Cusick furthers his point by stating that in identical environments, humans have increased life expectancy while dogs have decreased. Moreover, in countries where commercial dog food is unavailable these decreases have not been documented. This point cannot be overstated. It points to the dire need for structured research to substantiate the empirical evidence and governmental regulation within the pet food industry.

Today there is no way to concretely determine the health consequences of commercial dog food and grain based diets. As a result of these concerns, many people choose to feed their dogs a Bones and Raw Food diet (BARF). These holistic diets provide a diet closest to what dogs eat in the wild. Our pet’s stomachs are designed to process raw meat and they receive live enzymes not present in cooked food.

Another option is home cooked meals. This can be a tricky option because some human food can be toxic for our pets. A good book on the subject is Home-Prepared Dog & Cat Diets: the Healthful Alternative by Dr. Donald Strombeck. Dog nutrition is different than human nutrition, so I recommend you check with your veterinarian before considering either a BARF or home-prepared diet.

At the very minimum, read and understand pet food labels and ingredients. Ingredient labels are listed in order of quantity. Locate products with minimal levels of wheat or wheat by-products, corn, soy or barley. These are fillers that can adversely affect your dog’s digestive system and if your dog is allergic, they can cause itchy and flakey skin, dull coat and hair loss. These grains should never be listed as the primary ingredient in your dog’s food. Also, understand protein sources and ensure that the protein sources you are providing your pet are high quality and not from rendered sources.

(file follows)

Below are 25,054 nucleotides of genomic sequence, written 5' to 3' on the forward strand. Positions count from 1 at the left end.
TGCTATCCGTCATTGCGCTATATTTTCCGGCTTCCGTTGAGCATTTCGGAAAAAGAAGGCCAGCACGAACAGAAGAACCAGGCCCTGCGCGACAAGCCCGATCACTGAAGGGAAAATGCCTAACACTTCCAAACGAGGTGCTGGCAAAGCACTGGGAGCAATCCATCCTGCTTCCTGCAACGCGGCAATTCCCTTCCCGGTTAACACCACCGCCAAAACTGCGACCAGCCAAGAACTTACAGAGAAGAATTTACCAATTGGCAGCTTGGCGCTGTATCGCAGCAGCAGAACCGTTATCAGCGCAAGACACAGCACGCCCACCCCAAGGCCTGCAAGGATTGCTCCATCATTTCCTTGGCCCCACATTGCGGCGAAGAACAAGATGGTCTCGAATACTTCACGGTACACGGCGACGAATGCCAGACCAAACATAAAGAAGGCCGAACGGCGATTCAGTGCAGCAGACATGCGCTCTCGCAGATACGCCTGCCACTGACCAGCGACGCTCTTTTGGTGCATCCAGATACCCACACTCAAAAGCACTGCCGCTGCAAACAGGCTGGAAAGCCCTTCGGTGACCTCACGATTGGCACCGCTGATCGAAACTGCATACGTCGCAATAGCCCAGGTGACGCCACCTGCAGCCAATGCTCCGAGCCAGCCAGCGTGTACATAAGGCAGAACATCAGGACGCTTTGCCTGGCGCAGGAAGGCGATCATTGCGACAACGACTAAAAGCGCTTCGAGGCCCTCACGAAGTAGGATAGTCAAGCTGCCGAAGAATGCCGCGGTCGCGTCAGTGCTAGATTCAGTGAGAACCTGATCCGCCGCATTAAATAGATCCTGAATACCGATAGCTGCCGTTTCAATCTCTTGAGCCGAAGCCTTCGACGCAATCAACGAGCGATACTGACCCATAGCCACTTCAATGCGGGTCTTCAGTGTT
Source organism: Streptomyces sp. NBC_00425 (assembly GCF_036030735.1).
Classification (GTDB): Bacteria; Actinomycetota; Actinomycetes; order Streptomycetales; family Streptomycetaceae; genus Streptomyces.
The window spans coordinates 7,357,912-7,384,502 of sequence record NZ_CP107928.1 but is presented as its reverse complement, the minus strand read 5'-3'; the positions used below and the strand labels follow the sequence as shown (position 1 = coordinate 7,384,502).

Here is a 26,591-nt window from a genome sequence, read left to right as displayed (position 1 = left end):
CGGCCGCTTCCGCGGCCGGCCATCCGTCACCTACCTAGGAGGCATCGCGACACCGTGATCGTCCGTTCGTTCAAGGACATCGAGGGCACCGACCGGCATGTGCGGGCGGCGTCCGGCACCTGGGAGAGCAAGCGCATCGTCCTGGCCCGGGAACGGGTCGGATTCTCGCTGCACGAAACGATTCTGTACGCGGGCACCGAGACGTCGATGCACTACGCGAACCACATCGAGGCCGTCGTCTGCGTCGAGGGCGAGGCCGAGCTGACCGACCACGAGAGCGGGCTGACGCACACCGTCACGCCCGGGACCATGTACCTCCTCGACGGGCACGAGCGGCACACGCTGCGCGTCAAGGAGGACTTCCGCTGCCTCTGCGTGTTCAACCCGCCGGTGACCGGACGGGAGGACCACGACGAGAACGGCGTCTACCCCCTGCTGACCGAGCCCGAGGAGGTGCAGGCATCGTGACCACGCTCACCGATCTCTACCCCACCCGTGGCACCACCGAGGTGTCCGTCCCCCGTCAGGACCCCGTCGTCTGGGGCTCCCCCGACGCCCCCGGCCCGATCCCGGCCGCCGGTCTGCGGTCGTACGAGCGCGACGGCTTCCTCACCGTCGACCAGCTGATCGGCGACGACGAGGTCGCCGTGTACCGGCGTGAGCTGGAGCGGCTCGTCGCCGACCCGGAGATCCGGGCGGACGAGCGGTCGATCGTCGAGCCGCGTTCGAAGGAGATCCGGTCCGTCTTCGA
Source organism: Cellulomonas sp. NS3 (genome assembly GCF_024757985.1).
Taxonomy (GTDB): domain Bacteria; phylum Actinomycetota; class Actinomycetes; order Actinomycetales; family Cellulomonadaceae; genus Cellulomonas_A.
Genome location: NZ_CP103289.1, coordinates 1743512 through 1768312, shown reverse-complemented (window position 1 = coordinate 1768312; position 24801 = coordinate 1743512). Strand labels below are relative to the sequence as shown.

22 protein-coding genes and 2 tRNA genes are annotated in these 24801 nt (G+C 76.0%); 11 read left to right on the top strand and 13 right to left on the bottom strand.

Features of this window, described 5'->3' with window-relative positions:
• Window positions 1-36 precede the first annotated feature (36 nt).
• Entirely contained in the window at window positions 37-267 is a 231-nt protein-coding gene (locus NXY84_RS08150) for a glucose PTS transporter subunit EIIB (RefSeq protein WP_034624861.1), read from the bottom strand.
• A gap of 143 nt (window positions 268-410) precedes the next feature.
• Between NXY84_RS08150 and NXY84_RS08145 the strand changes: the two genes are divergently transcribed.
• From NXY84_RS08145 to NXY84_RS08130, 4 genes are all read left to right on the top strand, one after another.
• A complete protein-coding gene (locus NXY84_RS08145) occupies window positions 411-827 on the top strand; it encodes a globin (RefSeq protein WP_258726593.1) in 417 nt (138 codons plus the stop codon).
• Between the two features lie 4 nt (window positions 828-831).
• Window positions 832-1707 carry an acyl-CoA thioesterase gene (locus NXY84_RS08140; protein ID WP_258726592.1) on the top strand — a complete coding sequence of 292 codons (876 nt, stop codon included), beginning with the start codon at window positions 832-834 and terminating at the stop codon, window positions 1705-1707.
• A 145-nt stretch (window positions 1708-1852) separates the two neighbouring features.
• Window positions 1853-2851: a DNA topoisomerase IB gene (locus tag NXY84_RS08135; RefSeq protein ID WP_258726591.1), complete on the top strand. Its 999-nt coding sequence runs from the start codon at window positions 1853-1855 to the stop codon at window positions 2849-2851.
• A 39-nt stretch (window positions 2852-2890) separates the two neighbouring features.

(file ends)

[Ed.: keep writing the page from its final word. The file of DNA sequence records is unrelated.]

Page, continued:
As a general rule of thumb, do not look for quality pet food at your local grocery store or pet store chain.  Specialty pet stores often have greater expertise and can help you find the right food for your pet. If you are looking for healthy dog treats, many companies including Distinctive Dog Bakery (www.distinctivedog.com), offer home baked dog treats free from wheat gluten, soy, corn and other harmful ingredients.

Lastly, consider supplementing your dog’s diet with enzymes and probiotics. Probiotics are friendly bacteria that help in digestion and the absorption of nutrients. They prevent harmful bacteria from growing and causing problems including gas, diarrhea and vomiting. Enzymes help complement probiotics during the digestion process. Adding an enzyme-probiotic mix to your dog’s diet can improve digestion, create better hair coats and increase immune function.

As co-owner of (Distinctive Dog Bakery), Andrew Johnson works to promote healthy living and nutrition for dogs and owners. Johnson began the business in 2007 with his wife, Tamra. Their goal is to provide dog bakery treats and snacks free from harmful ingredients. They also strive to provide information to help consumers make better decisions for their pets.